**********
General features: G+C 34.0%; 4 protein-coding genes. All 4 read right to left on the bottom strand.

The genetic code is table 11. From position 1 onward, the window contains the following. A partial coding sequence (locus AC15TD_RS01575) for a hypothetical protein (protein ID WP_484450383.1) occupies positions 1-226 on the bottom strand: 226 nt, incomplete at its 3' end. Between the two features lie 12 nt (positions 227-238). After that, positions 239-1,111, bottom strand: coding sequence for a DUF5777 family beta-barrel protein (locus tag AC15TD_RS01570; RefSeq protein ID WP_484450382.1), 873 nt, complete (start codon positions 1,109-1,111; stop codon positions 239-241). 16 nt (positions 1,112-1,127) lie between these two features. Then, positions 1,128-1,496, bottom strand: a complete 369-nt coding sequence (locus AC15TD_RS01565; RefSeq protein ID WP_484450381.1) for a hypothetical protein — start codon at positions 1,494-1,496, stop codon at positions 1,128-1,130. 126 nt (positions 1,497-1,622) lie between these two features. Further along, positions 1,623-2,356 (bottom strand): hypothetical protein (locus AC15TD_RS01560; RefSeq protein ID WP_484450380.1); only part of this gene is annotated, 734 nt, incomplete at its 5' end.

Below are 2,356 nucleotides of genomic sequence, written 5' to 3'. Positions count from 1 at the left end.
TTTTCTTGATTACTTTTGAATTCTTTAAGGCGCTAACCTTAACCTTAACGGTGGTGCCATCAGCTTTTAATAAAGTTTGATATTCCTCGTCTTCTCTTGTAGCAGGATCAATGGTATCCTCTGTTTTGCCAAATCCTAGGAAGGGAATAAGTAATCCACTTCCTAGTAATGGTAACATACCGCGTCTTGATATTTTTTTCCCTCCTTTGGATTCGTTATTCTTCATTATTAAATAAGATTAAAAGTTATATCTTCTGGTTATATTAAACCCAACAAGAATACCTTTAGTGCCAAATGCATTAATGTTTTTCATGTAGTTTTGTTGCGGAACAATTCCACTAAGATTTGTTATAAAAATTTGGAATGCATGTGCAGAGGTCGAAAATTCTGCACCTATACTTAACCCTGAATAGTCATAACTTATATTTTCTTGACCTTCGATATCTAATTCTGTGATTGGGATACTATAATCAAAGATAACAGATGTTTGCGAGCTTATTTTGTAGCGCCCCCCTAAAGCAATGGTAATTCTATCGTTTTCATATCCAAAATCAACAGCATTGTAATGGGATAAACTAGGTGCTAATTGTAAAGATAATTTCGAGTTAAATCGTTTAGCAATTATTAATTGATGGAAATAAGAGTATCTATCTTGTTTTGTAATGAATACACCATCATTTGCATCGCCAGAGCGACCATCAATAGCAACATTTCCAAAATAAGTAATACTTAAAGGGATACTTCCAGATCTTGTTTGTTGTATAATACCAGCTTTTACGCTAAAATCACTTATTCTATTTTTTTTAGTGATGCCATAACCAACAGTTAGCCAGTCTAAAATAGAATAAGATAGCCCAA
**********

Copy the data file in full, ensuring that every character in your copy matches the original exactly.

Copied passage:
General features: G+C 34.0%; 4 protein-coding genes. All 4 read right to left on the bottom strand.

The genetic code is table 11. From position 1 onward, the window contains the following. A partial coding sequence (locus AC15TD_RS01575) for a hypothetical protein (protein ID WP_484450383.1) occupies positions 1-226 on the bottom strand: 226 nt, incomplete at its 3' end. Between the two features lie 12 nt (positions 227-238). After that, positions 239-1,111, bottom strand: coding sequence for a DUF5777 family beta-barrel protein (locus tag AC15TD_RS01570; RefSeq protein ID WP_484450382.1), 873 nt, complete (start codon positions 1,109-1,111; stop codon positions 239-241). 16 nt (positions 1,112-1,127) lie between these two features. Then, positions 1,128-1,496, bottom strand: a complete 369-nt coding sequence (locus AC15TD_RS01565; RefSeq protein ID WP_484450381.1) for a hypothetical protein — start codon at positions 1,494-1,496, stop codon at positions 1,128-1,130. 126 nt (positions 1,497-1,622) lie between these two features. Further along, positions 1,623-2,356 (bottom strand): hypothetical protein (locus AC15TD_RS01560; RefSeq protein ID WP_484450380.1); only part of this gene is annotated, 734 nt, incomplete at its 5' end.

Below are 2,356 nucleotides of genomic sequence, written 5' to 3'. Positions count from 1 at the left end.
TTTTCTTGATTACTTTTGAATTCTTTAAGGCGCTAACCTTAACCTTAACGGTGGTGCCATCAGCTTTTAATAAAGTTTGATATTCCTCGTCTTCTCTTGTAGCAGGATCAATGGTATCCTCTGTTTTGCCAAATCCTAGGAAGGGAATAAGTAATCCACTTCCTAGTAATGGTAACATACCGCGTCTTGATATTTTTTTCCCTCCTTTGGATTCGTTATTCTTCATTATTAAATAAGATTAAAAGTTATATCTTCTGGTTATATTAAACCCAACAAGAATACCTTTAGTGCCAAATGCATTAATGTTTTTCATGTAGTTTTGTTGCGGAACAATTCCACTAAGATTTGTTATAAAAATTTGGAATGCATGTGCAGAGGTCGAAAATTCTGCACCTATACTTAACCCTGAATAGTCATAACTTATATTTTCTTGACCTTCGATATCTAATTCTGTGATTGGGATACTATAATCAAAGATAACAGATGTTTGCGAGCTTATTTTGTAGCGCCCCCCTAAAGCAATGGTAATTCTATCGTTTTCATATCCAAAATCAACAGCATTGTAATGGGATAAACTAGGTGCTAATTGTAAAGATAATTTCGAGTTAAATCGTTTAGCAATTATTAATTGATGGAAATAAGAGTATCTATCTTGTTTTGTAATGAATACACCATCATTTGCATCGCCAGAGCGACCATCAATAGCAACATTTCCAAAATAAGTAATACTTAAAGGGATACTTCCAGATCTTGTTTGTTGTATAATACCAGCTTTTACGCTAAAATCACTTATTCTATTTTTTTTAGTGATGCCATAACCAACAGTTAGCCAGTCTAAAATAGAATAAGATAGCCCAA